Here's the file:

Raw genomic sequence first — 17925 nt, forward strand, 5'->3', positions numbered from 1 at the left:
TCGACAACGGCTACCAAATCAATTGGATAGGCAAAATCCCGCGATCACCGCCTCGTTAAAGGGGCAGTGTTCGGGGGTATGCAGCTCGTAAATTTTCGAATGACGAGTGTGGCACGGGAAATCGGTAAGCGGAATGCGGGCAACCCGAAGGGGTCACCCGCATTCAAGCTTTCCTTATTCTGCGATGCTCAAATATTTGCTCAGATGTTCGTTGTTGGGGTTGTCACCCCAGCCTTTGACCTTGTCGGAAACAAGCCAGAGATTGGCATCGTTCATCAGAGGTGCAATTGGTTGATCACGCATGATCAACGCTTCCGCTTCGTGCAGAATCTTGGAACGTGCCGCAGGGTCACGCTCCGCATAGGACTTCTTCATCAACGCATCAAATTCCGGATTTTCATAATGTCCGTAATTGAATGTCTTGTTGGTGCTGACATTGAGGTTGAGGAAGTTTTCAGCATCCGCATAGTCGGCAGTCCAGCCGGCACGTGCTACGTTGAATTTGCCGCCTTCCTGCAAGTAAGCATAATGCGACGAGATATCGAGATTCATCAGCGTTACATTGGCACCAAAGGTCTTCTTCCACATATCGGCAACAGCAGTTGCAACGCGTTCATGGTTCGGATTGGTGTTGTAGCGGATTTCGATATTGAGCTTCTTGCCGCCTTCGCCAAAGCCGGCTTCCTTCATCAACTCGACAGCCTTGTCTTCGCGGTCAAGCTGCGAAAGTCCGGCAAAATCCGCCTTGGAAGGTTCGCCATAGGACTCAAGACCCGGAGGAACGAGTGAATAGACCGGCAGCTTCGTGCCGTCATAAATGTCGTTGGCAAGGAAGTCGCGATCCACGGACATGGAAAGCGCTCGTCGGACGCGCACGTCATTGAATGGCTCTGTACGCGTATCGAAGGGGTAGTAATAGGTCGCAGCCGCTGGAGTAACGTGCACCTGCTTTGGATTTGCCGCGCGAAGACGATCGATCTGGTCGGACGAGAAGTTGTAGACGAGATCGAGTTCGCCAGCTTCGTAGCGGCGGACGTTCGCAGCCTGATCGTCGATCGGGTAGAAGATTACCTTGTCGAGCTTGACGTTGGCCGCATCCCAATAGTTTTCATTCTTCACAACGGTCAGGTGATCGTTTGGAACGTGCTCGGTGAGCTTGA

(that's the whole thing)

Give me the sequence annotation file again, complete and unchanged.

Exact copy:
Raw genomic sequence first — 17925 nt, forward strand, 5'->3', positions numbered from 1 at the left:
TCGACAACGGCTACCAAATCAATTGGATAGGCAAAATCCCGCGATCACCGCCTCGTTAAAGGGGCAGTGTTCGGGGGTATGCAGCTCGTAAATTTTCGAATGACGAGTGTGGCACGGGAAATCGGTAAGCGGAATGCGGGCAACCCGAAGGGGTCACCCGCATTCAAGCTTTCCTTATTCTGCGATGCTCAAATATTTGCTCAGATGTTCGTTGTTGGGGTTGTCACCCCAGCCTTTGACCTTGTCGGAAACAAGCCAGAGATTGGCATCGTTCATCAGAGGTGCAATTGGTTGATCACGCATGATCAACGCTTCCGCTTCGTGCAGAATCTTGGAACGTGCCGCAGGGTCACGCTCCGCATAGGACTTCTTCATCAACGCATCAAATTCCGGATTTTCATAATGTCCGTAATTGAATGTCTTGTTGGTGCTGACATTGAGGTTGAGGAAGTTTTCAGCATCCGCATAGTCGGCAGTCCAGCCGGCACGTGCTACGTTGAATTTGCCGCCTTCCTGCAAGTAAGCATAATGCGACGAGATATCGAGATTCATCAGCGTTACATTGGCACCAAAGGTCTTCTTCCACATATCGGCAACAGCAGTTGCAACGCGTTCATGGTTCGGATTGGTGTTGTAGCGGATTTCGATATTGAGCTTCTTGCCGCCTTCGCCAAAGCCGGCTTCCTTCATCAACTCGACAGCCTTGTCTTCGCGGTCAAGCTGCGAAAGTCCGGCAAAATCCGCCTTGGAAGGTTCGCCATAGGACTCAAGACCCGGAGGAACGAGTGAATAGACCGGCAGCTTCGTGCCGTCATAAATGTCGTTGGCAAGGAAGTCGCGATCCACGGACATGGAAAGCGCTCGTCGGACGCGCACGTCATTGAATGGCTCTGTACGCGTATCGAAGGGGTAGTAATAGGTCGCAGCCGCTGGAGTAACGTGCACCTGCTTTGGATTTGCCGCGCGAAGACGATCGATCTGGTCGGACGAGAAGTTGTAGACGAGATCGAGTTCGCCAGCTTCGTAGCGGCGGACGTTCGCAGCCTGATCGTCGATCGGGTAGAAGATTACCTTGTCGAGCTTGACGTTGGCCGCATCCCAATAGTTTTCATTCTTCACAACGGTCAGGTGATCGTTTGGAACGTGCTCGGTGAGCTTGA